JJ was not really in the episode much, except to be danced for by Grandma.  He pretends he likes it this year, so that he can get more points in the family game.  But truth time?  All I could think of was a member of the disabled community who recently shared they were the unwilling recipient of a lap dance, and the whole thing got treated as a joke, even when they reported it.  I think this walks a dangerous line.

In the end, in order to recoup money he has lost, Billy trots JJ out for one of his commercials as honest to God inspiration porn.  So that Billy's audience can see that he is "real" and has a "real disabled nephew."

So, yeah, not the best episode for me.  But I am glad to be back!

What did you think of Speechless last week?  Let me know in the comments?

Monday, November 14, 2016

Let's Talk About Speechless 1x06 'D-A-T-E--DATE" (A Guest Post by Tara)

Hi everyone!  I’m Tonia’s sister, Tara.  She was so kind as to allow me to review last week’s episode of Speechless, “"D-a-t-e-Date?"

[Image is: Several red hearts with black outlines floating in the air]

Overall, I have really been enjoying this series.  And this episode was no exception.  

This week, JJ meets an injured gymnast.  He immediately notices and disapproves of her red parking placard, signifying her temporary disability.  Kenneth urges JJ to give the girl a chance as he is simultaneously implored by a teacher to show his fellow disabled student around.  At this point in the show, I’ll admit, I was cringing.  (And JJ was too!)  The whole “disabled people only date/marry other disabled people” trope is super tired.  That said, the storyline played out fairly well.  JJ ends up getting to know Gymnast Girl while confronting his own insecurities, and the episode ended with him asking her to watch a movie with him.  She accepts genuinely.  

I was super happy to see JJ with a personal storyline this week, instead of a storyline that focused solely on accessibility like we’ve seen in the past.  However, I will say that the therapy scene tread on some thin ice as far as inspiration porn.  

We see Gymnast Girl stand for the first time, after being encouraged and inspired by JJ.  

Do disabled people draw strength from each other?  Absolutely.  The scene does have merit.  However, as Gymnast Girl is essentially an injured able-bodied person, having her draw inspiration from JJ - a permanently disabled character - just feels a little gross.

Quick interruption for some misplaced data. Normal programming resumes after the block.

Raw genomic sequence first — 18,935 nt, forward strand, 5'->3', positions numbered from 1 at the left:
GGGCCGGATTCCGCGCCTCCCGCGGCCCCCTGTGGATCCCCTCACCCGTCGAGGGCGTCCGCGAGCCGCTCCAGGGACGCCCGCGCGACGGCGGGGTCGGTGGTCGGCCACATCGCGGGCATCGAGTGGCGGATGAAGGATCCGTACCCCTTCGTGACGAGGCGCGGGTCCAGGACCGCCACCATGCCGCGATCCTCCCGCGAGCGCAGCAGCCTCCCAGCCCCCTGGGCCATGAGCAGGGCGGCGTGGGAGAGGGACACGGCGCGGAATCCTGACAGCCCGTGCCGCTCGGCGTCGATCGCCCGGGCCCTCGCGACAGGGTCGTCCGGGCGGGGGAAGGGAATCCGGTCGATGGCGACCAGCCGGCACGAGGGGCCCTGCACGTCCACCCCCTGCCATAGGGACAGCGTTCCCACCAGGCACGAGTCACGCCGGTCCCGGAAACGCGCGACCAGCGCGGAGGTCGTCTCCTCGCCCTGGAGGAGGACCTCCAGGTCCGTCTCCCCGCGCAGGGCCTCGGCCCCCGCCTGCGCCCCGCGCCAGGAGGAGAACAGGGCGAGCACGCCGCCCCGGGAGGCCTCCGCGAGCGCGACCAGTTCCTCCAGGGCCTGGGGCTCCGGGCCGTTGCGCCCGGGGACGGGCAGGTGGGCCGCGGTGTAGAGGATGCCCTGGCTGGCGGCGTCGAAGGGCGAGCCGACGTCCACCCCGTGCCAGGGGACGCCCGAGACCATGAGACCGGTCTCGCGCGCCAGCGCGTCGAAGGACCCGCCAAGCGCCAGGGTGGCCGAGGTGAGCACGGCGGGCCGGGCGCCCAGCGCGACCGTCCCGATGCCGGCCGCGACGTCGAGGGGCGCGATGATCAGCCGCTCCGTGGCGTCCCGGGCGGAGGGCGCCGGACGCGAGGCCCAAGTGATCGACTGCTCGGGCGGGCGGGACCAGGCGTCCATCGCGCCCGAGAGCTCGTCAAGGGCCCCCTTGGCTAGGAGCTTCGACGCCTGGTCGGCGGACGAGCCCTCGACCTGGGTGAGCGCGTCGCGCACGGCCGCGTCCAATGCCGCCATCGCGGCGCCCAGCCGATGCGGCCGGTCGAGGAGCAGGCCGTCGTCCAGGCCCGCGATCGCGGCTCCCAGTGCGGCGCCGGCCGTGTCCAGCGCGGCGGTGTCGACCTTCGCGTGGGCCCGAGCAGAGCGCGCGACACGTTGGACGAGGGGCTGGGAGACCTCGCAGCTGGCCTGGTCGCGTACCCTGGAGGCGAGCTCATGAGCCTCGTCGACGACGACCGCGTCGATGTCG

Other highlights?  

Dylan gets in trouble at school for destroying a participation trophy.  I enjoyed seeing Jimmy guide her through appropriate coping strategies.  (I would love to see JJ and Jimmy bond at some point - have we seen this yet?)

What did you think of last week’s episode?  Sound off in the comments!  


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Monday, November 7, 2016

Let's Talk About Absentee Voting

It was a toss-up determining what was better news that day: that the heat in our building was turned on, or that we got our absentee ballots in the mail.

Recently, a friend asked: Honest question, is there a benefit to absentee voting?

Since we have lived in accessible housing, we have voted three times.  The first time, back in 2008, Tara and I bundled up against the chilly Midwestern November and walked/rolled to our polling place.  The line was long and afterward, we had to brave the cold again just to get home.  In 2012, walking was not an option, so we asked our dad for a ride.  He dropped us at a local church this time where we waited....and waited....and waited...and finally voted and had to call him again to give us a ride back.

This year was the first where absentee voting did not require a reason, and so Tara and I jumped at the chance to go online and fill out the basic information required.  A week later the ballots arrived, along with serious instructions and three envelopes.  We voted.  We were witnesses for each other, and the next day Tara dropped them off at our local post office on her way to work.

Today, I checked the status of my ballot, and saw this:

[Image is: a screen shot which reads ABSENTEE BALLOT STATUS  You have applied for an absentee ballot or you are a registered voter in a mail ballot precinct for the November 8, 2016 State General Election.  November 8, 2016, State General Election:  Your ballot was accepted on October 17, 2016 and will be counted.] 

Sending in my absentee ballot just made sense.  It saved our energy and it saved our family a couple of car trips to drop us off and pick us up. I think it's a pretty great option, and really makes the voting process easier.

This year's vote is super important.  If you are unsure where you stand, I recommend this quiz, which really helped me clarify my position.

Have you sent in your absentee ballot?  Will you be at your local polling place tomorrow? Will this be your first time voting in a presidential election?  Let me know in the comments.